As the recently appointed board chair of the 4As, I had the opportunity to open and emcee the second day of the 4As Accelerate conference in Miami last week. Attendance and interest were good. The content was strong. The themes that emerged apply to every agency, from holding company brands to third-generation independents.
You may ask why a 100+-year-old organization is still a relevant partner to our industry. The 4As has an important role in this shifting landscape: advocating on behalf of its members with lobbying work in Washington, D.C.; helping to identify and advocate best practices in the industry, like transparency in media transactions; providing advice on how to structure teams profitably in an increasingly project-oriented environment or how to develop mutually rewarding compensation agreements.
As we continue to redefine our own businesses, there were several lessons that came to the surface at Accelerate that are worth considering in order to maintain relevance and survival:
There’s no looking back and longing for the past
We will survive if we continue to redefine what we do and how we do it. To paraphrase Ken Auletta, who, at Accelerate, previewed his new book on the industry (Frenemies: The Epic Disruption of the Ad Business and Everything Else): “If you’re just cutting costs and dealing with procurement, you’re missing the point.” Only by experimenting and operating at a far more rapid pace will we continue to thrive in this business.
Collaboration is key
Your competition is now your collaborator. Whether it’s to expand your competencies or embrace your client’s other partners, it’s critical to open up the sandbox and collaboratively build on each other’s ideas to create better solutions. With multiple roster agencies often the norm, we must identify complementary skills, like creative agencies partnering to deliver social content, customer experiences and TV spots. Or smaller independent agencies supporting start-ups to deliver unique insights and services.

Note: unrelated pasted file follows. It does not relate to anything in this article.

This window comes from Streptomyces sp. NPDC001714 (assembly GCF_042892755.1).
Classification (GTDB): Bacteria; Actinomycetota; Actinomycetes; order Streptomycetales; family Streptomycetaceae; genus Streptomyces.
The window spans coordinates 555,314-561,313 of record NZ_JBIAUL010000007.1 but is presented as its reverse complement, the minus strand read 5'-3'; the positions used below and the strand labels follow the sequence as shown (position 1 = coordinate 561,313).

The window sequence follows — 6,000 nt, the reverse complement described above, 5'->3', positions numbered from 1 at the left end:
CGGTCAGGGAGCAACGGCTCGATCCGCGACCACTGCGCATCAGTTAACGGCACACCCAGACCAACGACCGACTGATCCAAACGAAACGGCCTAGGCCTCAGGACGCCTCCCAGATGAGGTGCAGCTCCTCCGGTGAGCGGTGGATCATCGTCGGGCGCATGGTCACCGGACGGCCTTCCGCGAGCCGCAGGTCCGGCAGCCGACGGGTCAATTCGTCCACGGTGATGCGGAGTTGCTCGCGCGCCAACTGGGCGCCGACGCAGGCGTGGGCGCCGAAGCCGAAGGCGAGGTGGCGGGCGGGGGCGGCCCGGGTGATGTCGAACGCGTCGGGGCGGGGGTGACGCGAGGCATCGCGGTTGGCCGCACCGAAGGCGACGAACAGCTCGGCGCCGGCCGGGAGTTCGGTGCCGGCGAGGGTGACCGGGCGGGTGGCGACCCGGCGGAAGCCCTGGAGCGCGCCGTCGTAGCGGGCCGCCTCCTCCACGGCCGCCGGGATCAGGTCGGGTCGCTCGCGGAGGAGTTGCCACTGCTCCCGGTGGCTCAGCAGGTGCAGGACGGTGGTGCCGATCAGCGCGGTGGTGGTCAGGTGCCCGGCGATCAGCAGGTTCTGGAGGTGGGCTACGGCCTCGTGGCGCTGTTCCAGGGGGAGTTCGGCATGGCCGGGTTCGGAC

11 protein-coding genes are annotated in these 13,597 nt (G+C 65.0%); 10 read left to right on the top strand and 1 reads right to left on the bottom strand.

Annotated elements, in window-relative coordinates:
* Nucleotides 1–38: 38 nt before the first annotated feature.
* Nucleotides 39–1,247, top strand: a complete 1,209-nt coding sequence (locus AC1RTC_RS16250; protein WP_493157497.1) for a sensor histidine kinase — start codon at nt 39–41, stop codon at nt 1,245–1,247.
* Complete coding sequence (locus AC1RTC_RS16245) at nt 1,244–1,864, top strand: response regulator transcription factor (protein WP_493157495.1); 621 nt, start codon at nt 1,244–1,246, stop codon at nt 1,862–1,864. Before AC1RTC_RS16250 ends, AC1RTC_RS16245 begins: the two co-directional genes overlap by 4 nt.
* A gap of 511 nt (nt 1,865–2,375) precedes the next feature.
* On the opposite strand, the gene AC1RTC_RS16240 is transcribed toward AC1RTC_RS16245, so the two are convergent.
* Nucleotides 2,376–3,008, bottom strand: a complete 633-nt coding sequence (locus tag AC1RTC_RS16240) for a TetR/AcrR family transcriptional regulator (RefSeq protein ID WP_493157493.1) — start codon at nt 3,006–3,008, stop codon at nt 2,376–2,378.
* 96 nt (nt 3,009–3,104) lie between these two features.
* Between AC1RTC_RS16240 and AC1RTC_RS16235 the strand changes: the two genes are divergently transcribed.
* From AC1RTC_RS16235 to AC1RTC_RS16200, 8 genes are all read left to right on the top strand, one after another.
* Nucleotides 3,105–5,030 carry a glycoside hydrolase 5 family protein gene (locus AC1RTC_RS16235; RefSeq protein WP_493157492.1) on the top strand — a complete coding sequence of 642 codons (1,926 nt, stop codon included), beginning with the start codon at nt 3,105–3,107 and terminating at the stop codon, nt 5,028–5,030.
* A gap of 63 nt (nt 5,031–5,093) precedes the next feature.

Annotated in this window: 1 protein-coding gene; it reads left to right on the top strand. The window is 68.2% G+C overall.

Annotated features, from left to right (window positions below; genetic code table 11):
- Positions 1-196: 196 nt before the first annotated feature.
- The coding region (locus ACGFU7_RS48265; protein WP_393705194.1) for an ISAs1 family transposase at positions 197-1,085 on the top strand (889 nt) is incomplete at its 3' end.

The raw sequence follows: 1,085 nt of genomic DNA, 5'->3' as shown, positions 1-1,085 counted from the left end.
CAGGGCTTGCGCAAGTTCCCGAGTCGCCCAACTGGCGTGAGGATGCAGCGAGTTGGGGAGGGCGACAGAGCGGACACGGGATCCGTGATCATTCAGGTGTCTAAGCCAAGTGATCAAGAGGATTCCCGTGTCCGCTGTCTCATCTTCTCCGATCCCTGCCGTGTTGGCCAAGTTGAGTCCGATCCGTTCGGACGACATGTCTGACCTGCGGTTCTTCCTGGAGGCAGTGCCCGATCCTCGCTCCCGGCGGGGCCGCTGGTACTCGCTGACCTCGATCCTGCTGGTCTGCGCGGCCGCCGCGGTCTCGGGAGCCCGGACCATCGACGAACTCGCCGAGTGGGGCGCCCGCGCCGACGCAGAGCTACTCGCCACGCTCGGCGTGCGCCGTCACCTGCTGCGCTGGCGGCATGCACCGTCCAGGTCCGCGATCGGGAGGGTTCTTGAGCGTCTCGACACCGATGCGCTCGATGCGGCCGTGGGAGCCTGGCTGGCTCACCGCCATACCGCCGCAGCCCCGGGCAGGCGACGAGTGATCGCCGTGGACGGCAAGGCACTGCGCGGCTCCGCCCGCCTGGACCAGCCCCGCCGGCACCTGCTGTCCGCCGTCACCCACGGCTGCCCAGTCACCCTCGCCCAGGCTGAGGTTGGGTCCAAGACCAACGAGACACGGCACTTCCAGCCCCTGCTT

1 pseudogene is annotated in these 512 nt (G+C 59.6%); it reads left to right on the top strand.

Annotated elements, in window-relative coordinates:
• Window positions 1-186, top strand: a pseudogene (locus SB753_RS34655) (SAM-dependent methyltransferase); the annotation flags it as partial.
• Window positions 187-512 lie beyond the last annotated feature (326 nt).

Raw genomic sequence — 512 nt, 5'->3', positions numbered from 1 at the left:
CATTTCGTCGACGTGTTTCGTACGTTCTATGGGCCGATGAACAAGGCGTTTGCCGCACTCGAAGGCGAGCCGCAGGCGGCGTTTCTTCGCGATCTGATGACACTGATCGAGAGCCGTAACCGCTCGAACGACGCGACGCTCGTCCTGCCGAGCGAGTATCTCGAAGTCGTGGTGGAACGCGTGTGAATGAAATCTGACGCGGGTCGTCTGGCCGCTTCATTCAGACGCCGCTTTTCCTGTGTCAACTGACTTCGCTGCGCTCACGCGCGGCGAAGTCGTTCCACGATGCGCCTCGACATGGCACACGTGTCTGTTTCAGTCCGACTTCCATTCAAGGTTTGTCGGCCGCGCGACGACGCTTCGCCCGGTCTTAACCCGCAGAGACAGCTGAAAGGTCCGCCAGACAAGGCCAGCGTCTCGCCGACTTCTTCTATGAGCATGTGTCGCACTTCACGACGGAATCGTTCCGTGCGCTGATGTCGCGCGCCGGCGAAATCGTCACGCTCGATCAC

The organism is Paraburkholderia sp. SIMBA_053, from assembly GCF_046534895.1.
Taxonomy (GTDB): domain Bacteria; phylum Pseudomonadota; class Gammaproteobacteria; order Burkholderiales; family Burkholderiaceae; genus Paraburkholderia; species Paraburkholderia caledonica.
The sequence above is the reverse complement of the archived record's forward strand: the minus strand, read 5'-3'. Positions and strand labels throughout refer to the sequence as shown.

If we intentionally disrupt our own staffing structures and processes, we can increase our value to our clients. If we intentionally redefine what we make, for whom, and what talent we need to create those solutions, we can increase our relevance and value to a whole new group of clients.
Your talent must reflect society, but it’s not just about the numbers. If you haven’t noticed, we’re in the midst of a revolution. Historically, our industry has been woefully behind. It’s time to change that by changing our hiring practices at all levels, our culture and our ingrained behaviors. And if talent is your most important asset, then training, like the on-demand 4As Learning Academy, is critical. Or the just-launched Enlightened Workplace Certification program to help you understand the critical changes required in workplace culture.
Finally, the irreplaceable component to ensure an agency’s continued and sustained relevance is creativity. Creativity cannot be brought in-house with long-term success. Marc Pritchard, chief brand officer at P&G, opened the conference by emphasizing creativity as an agency’s lasting point of difference. Creativity tells a compelling story. Creativity looks at data in a fresh way to gain new insight. A creative media solution invites, rather than intrudes. Creativity lets you dream of new things to be made: things that make life more fun, or a bit easier. Creativity can help provide a potential path for someone who has an abundance of talent, and is looking for the right career to express it.
At the 4As, we’ve stopped talking about the “agency of tomorrow.” We’re working to address what’s required of today’s agency. Assess what you have to offer: your agency positioning, talent and services. Identify how you will effectively compete in the very near future and embark on a deliberate plan to evolve what you have today into that new offering. The future of our industry is still bright. It’s up to each of us to define it.